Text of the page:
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Sustainability Reporting at EMC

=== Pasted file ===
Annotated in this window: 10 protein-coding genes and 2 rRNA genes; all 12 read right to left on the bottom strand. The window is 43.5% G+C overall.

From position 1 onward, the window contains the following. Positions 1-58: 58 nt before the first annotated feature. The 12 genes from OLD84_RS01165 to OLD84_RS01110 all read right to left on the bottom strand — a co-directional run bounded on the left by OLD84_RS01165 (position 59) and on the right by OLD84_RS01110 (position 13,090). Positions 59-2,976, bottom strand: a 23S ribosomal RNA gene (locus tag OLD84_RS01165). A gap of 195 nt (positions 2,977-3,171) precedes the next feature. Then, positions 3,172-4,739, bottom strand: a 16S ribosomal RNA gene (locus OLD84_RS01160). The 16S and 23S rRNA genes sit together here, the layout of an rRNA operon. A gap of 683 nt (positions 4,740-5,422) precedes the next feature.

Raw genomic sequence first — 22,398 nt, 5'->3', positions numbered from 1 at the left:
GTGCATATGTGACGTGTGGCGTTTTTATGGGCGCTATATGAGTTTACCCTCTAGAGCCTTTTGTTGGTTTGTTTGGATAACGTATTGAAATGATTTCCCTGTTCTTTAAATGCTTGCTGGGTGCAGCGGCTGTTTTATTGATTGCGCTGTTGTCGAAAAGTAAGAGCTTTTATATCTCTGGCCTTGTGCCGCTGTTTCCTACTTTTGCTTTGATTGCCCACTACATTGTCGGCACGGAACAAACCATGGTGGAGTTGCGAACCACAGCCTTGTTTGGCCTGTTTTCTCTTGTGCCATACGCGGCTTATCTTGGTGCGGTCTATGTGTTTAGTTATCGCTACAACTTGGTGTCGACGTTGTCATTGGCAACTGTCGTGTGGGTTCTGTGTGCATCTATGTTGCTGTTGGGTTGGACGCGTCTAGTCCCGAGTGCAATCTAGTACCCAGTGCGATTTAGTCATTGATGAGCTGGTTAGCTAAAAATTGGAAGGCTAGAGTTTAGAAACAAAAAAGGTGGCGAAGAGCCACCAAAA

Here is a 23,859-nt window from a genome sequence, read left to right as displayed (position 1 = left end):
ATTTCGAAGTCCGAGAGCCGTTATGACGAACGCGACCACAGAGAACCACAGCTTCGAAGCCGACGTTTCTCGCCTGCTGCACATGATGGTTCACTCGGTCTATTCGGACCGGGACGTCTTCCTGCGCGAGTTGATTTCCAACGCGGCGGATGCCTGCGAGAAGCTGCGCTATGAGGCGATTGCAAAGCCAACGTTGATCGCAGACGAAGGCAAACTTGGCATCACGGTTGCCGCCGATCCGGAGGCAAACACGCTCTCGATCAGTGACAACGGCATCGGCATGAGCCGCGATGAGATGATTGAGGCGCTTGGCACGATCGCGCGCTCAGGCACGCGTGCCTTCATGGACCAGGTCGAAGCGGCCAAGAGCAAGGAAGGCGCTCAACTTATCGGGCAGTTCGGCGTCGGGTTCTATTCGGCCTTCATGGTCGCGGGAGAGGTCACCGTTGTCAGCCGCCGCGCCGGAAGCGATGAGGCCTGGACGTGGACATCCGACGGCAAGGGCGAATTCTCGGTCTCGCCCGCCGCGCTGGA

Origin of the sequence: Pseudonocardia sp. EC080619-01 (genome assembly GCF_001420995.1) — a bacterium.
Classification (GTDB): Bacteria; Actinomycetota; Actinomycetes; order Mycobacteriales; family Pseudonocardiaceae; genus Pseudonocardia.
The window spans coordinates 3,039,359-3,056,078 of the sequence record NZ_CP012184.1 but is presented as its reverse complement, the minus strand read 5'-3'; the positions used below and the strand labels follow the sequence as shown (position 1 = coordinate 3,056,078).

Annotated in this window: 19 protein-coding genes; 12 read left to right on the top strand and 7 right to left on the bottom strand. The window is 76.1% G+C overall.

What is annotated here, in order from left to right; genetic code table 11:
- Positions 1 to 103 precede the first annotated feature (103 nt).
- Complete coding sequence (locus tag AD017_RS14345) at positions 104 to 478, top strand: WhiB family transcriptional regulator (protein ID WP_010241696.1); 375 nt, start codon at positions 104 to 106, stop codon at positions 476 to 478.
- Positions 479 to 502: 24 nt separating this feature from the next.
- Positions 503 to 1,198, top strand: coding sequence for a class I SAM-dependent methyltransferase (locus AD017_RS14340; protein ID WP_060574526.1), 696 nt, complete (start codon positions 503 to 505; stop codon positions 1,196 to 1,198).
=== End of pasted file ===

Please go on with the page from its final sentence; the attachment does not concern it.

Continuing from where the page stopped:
first_imgLast week, EMC published our seventh annual sustainability report: “Thinking Forward: Redefine the Future.” The subject matter is not just about “being green”, nor is it just about feeling good about ourselves. Both dramatically understate the reality.Topics covered by the report include (but are not even remotely limited to): EMC’s approach to innovation, the role of education in our company’s future, how our products affect customers’ environmental impacts, employee training, and policy priorities.Sustainability really is core to our business. There are many definitions of “sustainability,” but I often describe it as how we choose to interact with and respond to the world around us and how we affect the people that we touch. EMC’s approach to sustainability is key to taking advantage of the business opportunities arising from changes happening around us, being an attractive employer, our desirability as a supplier, and our resilience in the face of new social and environmental risks.I’d like to call out three particular aspects new to this year’s report:The Executive Report looks at sustainability not along the lines of organizational structure, but from the perspective of our stakeholders. It is organized to answer questions such as “Why is energy efficiency so important to EMC and what is each part of the business doing about it?” and “How does EMC think about the role of governance?” followed by detailed reports about approaching sustainability in each part of our business.We are no longer organizing around the three traditional pillars of sustainability: people, planet, and profit. We think every decision needs to be considered from all of these angles. After all, responsible handling of eWaste prevents leaching of chemicals into the ground, protects human health, and recovers more non-renewable material (and thus more economic value). Our goal is to optimize all three dimensions in every choice we make.We have added a significant portfolio of goals for 2020, including a mid-term absolute greenhouse gas reduction goal. It’s an aspirational one for sure, and is a great example of why innovation and sustainability do – and must – go hand in hand!So where is this all going? There is a considerable movement toward “integrated reporting” in which material sustainability issues are included in corporate financial reporting. In fact, EMC has a pretty comprehensive explanation of our sustainability priorities in our most recent 10-K filing already.But I believe that even when integrated reporting becomes standard, the sustainability report will persist. People still want the narrative of our journey, information on how we approach issues that may not be material to EMC but are important to them, and the stories of teams and individuals at EMC who have made an impact. Like a resume, it’s really a foundation for dialogue – with our customers, partners, investors, employees, and neighbors.Read it. And let me know what you think.last_img read more